I often see confusion by people in IRC about how to disable and enable endstops so that accidentally sending a home command (G28) doesn’t cause their printer to crash an axis past it’s physical range. G28 is a command that moves an axis until it triggers an endstop switch placed at the end of the axis. When the switch triggers, the position is set to either MIN or MAX for the axis, depending on which direction homing is set to use. Homing to the MIN endstop is by far the most common method, so G28 moves the axis in the negative direction looking for an endstop and stops when it triggers it and sets the current position to zero. If you don’t have an endstop installed, it will never trigger it and try to go farther than it can, and various bad things can happen, what I call “crashing” the axis. To avoid this, if you do not have hardware endstops for the G28 command to use, you can disable endstops completely in the firmware.

I use RAMPS electronics, so my MOTHERBOARD definition in Configuration.h is 33. The endstops are not actually disabled from Configuration.h, they are defined to the correct pins for your electronics type in the pins.h file. To find them, you will need to find the section in your pins.h for the set of pin definitions for the electronics you use. For RAMPS board type 33, my pins.h looks like this:


#define X_STEP_PIN 54
#define X_DIR_PIN 55
#define X_ENABLE_PIN 38
#define X_MIN_PIN -1 //3
#define X_MAX_PIN -1 //2

#define Y_STEP_PIN 60
#define Y_DIR_PIN 61
#define Y_ENABLE_PIN 56
#define Y_MIN_PIN -1 //14
#define Y_MAX_PIN -1 //15

#define Z_STEP_PIN 46
#define Z_DIR_PIN 48
#define Z_ENABLE_PIN 62
#define Z_MIN_PIN 18
#define Z_MAX_PIN -1 //19

If you are not using RAMPS you just need to find these same lines under the section for your board. Notice these lines in mine:

#define X_MIN_PIN -1 //3
#define X_MAX_PIN -1 //2

#define X_MIN_PIN -1 //3
#define X_MAX_PIN -1 //2

#define Z_MIN_PIN 18
#define Z_MAX_PIN -1 //19

See how each one except for Z_MIN_PIN is set to -1? This means that endstop is disabled. Everything on a line after a // is a comment, and shows the original value of the pin so I don’t have to look it up to enable it. For extra clarity, here’s how the Z minimum endstop looks when enabled:

#define Z_MIN_PIN 18

and here’s how it looks when disabled:

#define Z_MIN_PIN -1 //18

I don’t use MAX endstops, those are endstops placed at the maximum ends of an axis. They can be used for homing but it’s a rare choice to do so. Since the home coordinates by convention are 0,0,0, it’s common to only use endstops at the minimum end of an axis. It’s convenient also, since it’s most common to orient printing from 0,0,0 and by using endstops to home to 0,0,0 the nozzle is already where it needs to be to start printing. The firmware can use “software” endstops to keep track of the maximum end, by knowing it’s location relative to 0.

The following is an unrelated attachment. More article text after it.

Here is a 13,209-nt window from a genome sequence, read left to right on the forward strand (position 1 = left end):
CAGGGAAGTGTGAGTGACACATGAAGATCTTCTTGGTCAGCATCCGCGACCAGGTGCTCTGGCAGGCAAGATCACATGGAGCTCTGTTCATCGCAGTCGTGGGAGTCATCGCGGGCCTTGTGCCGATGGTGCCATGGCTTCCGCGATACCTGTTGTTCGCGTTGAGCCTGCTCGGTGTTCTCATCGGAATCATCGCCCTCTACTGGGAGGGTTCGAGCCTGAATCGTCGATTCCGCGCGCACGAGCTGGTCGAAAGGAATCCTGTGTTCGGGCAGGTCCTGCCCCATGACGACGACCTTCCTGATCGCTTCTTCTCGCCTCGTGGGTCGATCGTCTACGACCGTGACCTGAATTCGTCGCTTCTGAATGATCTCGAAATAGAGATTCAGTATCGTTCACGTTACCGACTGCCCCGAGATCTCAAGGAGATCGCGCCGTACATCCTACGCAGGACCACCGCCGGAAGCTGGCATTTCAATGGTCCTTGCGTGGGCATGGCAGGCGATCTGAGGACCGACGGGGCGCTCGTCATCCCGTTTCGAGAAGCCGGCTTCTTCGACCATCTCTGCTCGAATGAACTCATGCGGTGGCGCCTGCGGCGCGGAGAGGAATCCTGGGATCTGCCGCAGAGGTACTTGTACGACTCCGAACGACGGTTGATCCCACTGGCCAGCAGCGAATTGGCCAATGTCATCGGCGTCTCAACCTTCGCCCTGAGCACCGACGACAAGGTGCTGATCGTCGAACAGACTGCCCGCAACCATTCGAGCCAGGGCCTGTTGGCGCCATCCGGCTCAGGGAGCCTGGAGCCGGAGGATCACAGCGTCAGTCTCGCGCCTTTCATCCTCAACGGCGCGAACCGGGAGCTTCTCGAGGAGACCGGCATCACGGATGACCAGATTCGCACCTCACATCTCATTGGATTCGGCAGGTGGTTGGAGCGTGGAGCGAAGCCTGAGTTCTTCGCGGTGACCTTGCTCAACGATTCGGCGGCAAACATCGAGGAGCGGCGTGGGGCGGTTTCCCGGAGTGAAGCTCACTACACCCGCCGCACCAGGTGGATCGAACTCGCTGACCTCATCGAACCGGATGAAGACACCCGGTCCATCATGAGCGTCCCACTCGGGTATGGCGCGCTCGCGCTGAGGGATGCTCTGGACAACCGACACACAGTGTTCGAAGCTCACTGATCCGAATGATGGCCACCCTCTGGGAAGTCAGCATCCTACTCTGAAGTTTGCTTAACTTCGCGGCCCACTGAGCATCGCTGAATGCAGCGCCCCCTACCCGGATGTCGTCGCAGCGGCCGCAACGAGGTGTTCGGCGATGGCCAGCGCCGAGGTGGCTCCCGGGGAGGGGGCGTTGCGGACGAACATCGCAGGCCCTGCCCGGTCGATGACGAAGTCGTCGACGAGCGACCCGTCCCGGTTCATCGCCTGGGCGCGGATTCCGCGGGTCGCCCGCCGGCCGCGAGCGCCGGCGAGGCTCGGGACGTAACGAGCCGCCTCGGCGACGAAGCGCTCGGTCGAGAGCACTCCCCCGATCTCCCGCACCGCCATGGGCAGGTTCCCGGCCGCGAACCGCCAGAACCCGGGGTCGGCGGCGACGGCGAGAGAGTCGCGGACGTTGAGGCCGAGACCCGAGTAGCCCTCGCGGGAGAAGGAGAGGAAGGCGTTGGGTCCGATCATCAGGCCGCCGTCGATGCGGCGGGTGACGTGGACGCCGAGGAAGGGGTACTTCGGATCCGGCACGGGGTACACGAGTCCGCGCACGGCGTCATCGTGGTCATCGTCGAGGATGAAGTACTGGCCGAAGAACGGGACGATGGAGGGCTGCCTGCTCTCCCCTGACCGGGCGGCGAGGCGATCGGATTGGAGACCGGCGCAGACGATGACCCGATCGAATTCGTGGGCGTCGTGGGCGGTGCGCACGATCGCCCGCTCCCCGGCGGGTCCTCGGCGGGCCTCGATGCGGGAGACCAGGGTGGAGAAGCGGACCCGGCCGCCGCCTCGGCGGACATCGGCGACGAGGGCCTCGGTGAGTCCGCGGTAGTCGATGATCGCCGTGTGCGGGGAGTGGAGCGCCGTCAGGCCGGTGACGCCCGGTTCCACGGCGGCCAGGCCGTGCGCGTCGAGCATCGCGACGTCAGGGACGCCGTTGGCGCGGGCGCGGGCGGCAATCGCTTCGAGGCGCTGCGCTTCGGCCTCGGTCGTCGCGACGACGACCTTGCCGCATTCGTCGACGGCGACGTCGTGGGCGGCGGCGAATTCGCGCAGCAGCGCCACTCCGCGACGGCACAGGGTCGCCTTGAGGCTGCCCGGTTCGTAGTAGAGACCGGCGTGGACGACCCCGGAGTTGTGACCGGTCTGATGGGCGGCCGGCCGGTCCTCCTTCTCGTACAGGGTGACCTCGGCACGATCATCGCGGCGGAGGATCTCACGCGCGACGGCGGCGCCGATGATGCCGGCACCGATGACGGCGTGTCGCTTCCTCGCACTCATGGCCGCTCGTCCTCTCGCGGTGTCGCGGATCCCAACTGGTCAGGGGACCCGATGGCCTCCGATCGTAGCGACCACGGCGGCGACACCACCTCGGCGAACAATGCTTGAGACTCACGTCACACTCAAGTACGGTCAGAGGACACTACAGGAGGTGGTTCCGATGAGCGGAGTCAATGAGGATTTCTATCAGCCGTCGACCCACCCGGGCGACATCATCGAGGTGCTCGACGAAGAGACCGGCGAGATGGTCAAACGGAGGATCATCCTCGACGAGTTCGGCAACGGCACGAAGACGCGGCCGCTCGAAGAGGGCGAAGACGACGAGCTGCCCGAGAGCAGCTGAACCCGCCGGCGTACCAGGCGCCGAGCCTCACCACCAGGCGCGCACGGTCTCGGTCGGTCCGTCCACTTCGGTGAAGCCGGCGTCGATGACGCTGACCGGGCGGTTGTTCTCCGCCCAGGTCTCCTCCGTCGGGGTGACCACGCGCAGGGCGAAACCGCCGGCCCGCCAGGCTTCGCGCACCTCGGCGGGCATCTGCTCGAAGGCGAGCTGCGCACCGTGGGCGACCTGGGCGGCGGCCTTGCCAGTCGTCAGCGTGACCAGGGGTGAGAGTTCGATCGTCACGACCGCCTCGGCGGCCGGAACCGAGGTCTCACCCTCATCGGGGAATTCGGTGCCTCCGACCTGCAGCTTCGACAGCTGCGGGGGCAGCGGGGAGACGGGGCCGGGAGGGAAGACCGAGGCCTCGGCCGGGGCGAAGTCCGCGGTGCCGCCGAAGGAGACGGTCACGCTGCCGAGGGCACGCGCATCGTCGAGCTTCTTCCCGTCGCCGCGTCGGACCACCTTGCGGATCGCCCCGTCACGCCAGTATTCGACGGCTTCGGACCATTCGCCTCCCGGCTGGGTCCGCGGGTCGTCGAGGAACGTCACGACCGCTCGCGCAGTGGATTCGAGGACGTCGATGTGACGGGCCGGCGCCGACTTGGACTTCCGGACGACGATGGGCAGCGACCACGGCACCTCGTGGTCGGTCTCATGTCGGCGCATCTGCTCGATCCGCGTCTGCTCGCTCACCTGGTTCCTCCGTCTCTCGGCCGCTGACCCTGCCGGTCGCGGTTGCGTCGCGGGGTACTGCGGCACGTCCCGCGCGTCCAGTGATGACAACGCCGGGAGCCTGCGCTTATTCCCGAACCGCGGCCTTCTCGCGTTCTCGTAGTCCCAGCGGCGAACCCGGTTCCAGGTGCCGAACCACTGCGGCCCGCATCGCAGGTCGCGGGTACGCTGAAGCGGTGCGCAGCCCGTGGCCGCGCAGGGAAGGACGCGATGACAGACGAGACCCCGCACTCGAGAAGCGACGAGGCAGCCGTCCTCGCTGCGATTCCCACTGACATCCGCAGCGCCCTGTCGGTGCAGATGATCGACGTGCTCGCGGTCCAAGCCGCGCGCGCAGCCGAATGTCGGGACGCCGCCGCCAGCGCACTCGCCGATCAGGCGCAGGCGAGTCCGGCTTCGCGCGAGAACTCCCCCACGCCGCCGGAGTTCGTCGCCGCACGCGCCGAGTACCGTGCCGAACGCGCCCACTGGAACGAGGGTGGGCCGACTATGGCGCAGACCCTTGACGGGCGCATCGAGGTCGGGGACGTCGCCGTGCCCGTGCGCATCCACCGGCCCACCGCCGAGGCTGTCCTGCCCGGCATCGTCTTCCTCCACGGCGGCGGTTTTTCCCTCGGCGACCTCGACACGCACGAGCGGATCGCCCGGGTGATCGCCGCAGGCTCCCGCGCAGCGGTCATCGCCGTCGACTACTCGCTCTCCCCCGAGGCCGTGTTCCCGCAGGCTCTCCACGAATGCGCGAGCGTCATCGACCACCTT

If you do disable endstops, it can also be handy to turn off minimum software endstops. If you have software endstops enabled, the axis will not move to a coordinate that it thinks is less than zero, so if it is wrong about it’s actual location it’s possible to crash an axis past it’s travel range. The lines that endable/disable software endstops are in Configuration.h:

#define min_software_endstops true
#define max_software_endstops false

To be able to move an axis lower than zero, you can set:

#define min_software_endstops false

There are many different types of hardware endstops, but there are only two ways for the switch logic to work, either Normally Open (NO) or Normally Closed (NC). Normally open means the switch closes the circuit when triggered, and in Marlin this seems to be the default in Configuration.h. I prefer to use NC switches that open the circuit when triggered, so I need to invert the logic in Configuration.h for my NC-wired microswitch endstops. The default lines for the endstop logic are:

const bool X_ENDSTOPS_INVERTING = true;
const bool Y_ENDSTOPS_INVERTING = true;
const bool Z_ENDSTOPS_INVERTING = true;

So for my Z endstop that is wired with a NC switch, I would invert the logic:

const bool Z_ENDSTOPS_INVERTING = false;

To sum up, you can disable your endstops by finding where their pins are defined in pins.h for your electronics and commenting out the existing values so you can easily restore them later, and setting the pin for each endstop you wish to disable to -1. In my example at the top I have all my endstops disabled except for the minimum Z endstop because the only one I had hooked up at the time was Z. It’s much more common to have either all three MIN endstops hooked up or none at all. It’s very rare to use hardware MAX endstops or all six endstops, using just the three MIN is the most common and convenient arrangement.